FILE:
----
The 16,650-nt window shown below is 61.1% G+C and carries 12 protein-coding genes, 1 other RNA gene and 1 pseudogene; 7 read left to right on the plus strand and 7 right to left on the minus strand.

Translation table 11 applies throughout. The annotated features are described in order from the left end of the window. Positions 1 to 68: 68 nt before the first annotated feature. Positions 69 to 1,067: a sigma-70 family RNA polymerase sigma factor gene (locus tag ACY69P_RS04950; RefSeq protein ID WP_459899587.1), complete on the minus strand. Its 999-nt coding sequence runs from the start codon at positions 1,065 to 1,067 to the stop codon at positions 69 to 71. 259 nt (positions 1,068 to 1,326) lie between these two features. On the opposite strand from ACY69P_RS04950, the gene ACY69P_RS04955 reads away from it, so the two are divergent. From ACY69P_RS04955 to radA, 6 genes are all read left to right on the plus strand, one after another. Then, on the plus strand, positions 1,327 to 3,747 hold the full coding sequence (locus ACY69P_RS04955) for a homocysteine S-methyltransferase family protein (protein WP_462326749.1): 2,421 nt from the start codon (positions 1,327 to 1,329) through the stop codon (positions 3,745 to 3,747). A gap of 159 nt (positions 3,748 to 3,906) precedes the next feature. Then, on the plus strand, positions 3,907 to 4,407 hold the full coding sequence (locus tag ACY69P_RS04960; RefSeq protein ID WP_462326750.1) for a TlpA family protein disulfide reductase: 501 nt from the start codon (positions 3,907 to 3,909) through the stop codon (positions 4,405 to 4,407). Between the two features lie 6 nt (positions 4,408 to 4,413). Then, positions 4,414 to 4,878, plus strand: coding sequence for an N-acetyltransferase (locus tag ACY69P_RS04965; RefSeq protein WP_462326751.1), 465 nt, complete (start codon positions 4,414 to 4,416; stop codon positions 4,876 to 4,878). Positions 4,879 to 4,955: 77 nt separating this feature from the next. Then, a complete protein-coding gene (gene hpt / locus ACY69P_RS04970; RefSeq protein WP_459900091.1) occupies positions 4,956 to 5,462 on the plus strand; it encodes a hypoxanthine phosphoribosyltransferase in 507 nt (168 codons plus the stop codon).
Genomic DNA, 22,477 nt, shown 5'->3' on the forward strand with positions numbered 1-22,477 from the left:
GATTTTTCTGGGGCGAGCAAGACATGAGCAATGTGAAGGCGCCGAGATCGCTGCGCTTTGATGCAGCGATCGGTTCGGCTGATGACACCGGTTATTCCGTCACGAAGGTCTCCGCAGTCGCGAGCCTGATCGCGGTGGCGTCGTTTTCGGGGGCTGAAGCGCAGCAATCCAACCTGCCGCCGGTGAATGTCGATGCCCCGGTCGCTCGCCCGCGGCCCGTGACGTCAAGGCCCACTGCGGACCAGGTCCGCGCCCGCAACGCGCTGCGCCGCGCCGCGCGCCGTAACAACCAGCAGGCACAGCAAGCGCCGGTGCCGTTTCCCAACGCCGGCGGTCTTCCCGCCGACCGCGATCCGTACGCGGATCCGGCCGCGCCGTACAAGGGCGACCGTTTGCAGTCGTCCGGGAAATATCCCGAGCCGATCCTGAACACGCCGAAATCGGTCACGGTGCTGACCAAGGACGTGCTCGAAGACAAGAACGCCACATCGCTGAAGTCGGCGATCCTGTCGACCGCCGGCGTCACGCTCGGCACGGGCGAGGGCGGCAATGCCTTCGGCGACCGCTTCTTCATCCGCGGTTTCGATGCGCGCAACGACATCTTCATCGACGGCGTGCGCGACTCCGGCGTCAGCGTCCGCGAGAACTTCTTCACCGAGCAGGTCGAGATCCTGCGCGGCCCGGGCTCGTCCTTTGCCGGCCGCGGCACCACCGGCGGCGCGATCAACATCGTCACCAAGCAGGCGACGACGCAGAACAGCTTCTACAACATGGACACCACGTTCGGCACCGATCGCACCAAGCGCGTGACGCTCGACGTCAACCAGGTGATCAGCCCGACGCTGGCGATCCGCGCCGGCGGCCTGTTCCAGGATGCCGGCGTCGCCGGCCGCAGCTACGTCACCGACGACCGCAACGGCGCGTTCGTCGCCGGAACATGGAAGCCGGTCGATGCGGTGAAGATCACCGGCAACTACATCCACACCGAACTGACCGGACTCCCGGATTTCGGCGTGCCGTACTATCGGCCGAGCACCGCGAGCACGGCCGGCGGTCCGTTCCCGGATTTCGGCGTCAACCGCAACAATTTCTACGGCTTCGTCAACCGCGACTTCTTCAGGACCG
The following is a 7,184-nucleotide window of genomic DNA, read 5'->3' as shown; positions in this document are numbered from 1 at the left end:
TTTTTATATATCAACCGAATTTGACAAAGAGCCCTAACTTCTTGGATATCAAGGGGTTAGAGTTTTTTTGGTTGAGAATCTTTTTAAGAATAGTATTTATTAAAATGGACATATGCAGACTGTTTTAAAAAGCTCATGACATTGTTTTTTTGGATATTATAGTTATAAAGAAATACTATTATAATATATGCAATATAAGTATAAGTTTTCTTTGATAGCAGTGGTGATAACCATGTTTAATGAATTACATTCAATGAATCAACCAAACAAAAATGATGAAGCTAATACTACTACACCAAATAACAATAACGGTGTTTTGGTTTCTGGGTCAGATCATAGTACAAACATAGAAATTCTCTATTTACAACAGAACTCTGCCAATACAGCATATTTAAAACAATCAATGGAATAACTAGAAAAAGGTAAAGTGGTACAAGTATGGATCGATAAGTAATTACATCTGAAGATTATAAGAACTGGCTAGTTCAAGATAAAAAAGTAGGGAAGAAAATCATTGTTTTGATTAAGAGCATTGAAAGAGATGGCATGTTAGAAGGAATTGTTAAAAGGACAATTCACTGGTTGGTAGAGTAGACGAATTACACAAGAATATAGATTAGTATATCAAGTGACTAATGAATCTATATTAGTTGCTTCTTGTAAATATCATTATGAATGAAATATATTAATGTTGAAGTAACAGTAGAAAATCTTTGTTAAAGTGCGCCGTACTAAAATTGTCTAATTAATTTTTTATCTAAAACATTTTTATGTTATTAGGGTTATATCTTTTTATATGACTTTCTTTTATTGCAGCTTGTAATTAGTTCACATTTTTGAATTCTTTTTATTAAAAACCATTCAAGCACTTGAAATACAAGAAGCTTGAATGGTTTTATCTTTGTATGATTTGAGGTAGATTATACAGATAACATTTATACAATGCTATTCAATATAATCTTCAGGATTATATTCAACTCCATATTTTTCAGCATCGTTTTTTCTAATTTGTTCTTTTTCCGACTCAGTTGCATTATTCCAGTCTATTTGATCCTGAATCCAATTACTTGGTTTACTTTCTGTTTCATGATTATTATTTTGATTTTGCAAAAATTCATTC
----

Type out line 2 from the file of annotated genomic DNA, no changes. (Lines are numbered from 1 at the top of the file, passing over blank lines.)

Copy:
Translation table 11 applies throughout. The annotated features are described in order from the left end of the window. Positions 1 to 68: 68 nt before the first annotated feature. Positions 69 to 1,067: a sigma-70 family RNA polymerase sigma factor gene (locus tag ACY69P_RS04950; RefSeq protein ID WP_459899587.1), complete on the minus strand. Its 999-nt coding sequence runs from the start codon at positions 1,065 to 1,067 to the stop codon at positions 69 to 71. 259 nt (positions 1,068 to 1,326) lie between these two features. On the opposite strand from ACY69P_RS04950, the gene ACY69P_RS04955 reads away from it, so the two are divergent. From ACY69P_RS04955 to radA, 6 genes are all read left to right on the plus strand, one after another. Then, on the plus strand, positions 1,327 to 3,747 hold the full coding sequence (locus ACY69P_RS04955) for a homocysteine S-methyltransferase family protein (protein WP_462326749.1): 2,421 nt from the start codon (positions 1,327 to 1,329) through the stop codon (positions 3,745 to 3,747). A gap of 159 nt (positions 3,748 to 3,906) precedes the next feature. Then, on the plus strand, positions 3,907 to 4,407 hold the full coding sequence (locus tag ACY69P_RS04960; RefSeq protein ID WP_462326750.1) for a TlpA family protein disulfide reductase: 501 nt from the start codon (positions 3,907 to 3,909) through the stop codon (positions 4,405 to 4,407). Between the two features lie 6 nt (positions 4,408 to 4,413). Then, positions 4,414 to 4,878, plus strand: coding sequence for an N-acetyltransferase (locus tag ACY69P_RS04965; RefSeq protein WP_462326751.1), 465 nt, complete (start codon positions 4,414 to 4,416; stop codon positions 4,876 to 4,878). Positions 4,879 to 4,955: 77 nt separating this feature from the next. Then, a complete protein-coding gene (gene hpt / locus ACY69P_RS04970; RefSeq protein WP_459900091.1) occupies positions 4,956 to 5,462 on the plus strand; it encodes a hypoxanthine phosphoribosyltransferase in 507 nt (168 codons plus the stop codon).